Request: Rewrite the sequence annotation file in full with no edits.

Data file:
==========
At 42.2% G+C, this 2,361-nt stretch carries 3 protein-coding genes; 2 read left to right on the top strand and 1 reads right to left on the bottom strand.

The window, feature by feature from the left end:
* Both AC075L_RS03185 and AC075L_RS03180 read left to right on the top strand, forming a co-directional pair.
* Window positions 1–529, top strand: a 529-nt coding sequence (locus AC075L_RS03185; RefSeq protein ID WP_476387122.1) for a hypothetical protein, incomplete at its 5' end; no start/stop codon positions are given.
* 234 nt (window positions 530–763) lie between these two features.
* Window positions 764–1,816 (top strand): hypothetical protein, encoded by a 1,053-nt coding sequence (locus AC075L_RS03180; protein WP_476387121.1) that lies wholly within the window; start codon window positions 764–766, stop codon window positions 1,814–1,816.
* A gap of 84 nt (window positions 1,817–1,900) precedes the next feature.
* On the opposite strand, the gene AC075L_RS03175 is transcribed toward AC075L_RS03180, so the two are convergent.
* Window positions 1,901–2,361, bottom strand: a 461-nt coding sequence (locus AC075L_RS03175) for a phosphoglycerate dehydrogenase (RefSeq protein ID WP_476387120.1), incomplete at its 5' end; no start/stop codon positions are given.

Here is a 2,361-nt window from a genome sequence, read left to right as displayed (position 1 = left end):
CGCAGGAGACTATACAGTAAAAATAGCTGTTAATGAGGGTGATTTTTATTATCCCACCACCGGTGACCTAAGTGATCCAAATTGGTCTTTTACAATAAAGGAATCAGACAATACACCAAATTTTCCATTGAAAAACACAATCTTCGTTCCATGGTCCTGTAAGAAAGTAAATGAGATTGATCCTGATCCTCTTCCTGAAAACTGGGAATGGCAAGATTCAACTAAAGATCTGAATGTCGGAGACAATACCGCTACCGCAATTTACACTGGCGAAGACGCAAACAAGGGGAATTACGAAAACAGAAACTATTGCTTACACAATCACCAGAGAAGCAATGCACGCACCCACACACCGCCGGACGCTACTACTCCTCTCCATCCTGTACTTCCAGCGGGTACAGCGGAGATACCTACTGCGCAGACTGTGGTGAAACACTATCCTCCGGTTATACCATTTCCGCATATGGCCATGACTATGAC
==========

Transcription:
At 42.2% G+C, this 2,361-nt stretch carries 3 protein-coding genes; 2 read left to right on the top strand and 1 reads right to left on the bottom strand.

The window, feature by feature from the left end:
* Both AC075L_RS03185 and AC075L_RS03180 read left to right on the top strand, forming a co-directional pair.
* Window positions 1–529, top strand: a 529-nt coding sequence (locus AC075L_RS03185; RefSeq protein ID WP_476387122.1) for a hypothetical protein, incomplete at its 5' end; no start/stop codon positions are given.
* 234 nt (window positions 530–763) lie between these two features.
* Window positions 764–1,816 (top strand): hypothetical protein, encoded by a 1,053-nt coding sequence (locus AC075L_RS03180; protein WP_476387121.1) that lies wholly within the window; start codon window positions 764–766, stop codon window positions 1,814–1,816.
* A gap of 84 nt (window positions 1,817–1,900) precedes the next feature.
* On the opposite strand, the gene AC075L_RS03175 is transcribed toward AC075L_RS03180, so the two are convergent.
* Window positions 1,901–2,361, bottom strand: a 461-nt coding sequence (locus AC075L_RS03175) for a phosphoglycerate dehydrogenase (RefSeq protein ID WP_476387120.1), incomplete at its 5' end; no start/stop codon positions are given.

Here is a 2,361-nt window from a genome sequence, read left to right as displayed (position 1 = left end):
CGCAGGAGACTATACAGTAAAAATAGCTGTTAATGAGGGTGATTTTTATTATCCCACCACCGGTGACCTAAGTGATCCAAATTGGTCTTTTACAATAAAGGAATCAGACAATACACCAAATTTTCCATTGAAAAACACAATCTTCGTTCCATGGTCCTGTAAGAAAGTAAATGAGATTGATCCTGATCCTCTTCCTGAAAACTGGGAATGGCAAGATTCAACTAAAGATCTGAATGTCGGAGACAATACCGCTACCGCAATTTACACTGGCGAAGACGCAAACAAGGGGAATTACGAAAACAGAAACTATTGCTTACACAATCACCAGAGAAGCAATGCACGCACCCACACACCGCCGGACGCTACTACTCCTCTCCATCCTGTACTTCCAGCGGGTACAGCGGAGATACCTACTGCGCAGACTGTGGTGAAACACTATCCTCCGGTTATACCATTTCCGCATATGGCCATGACTATGAC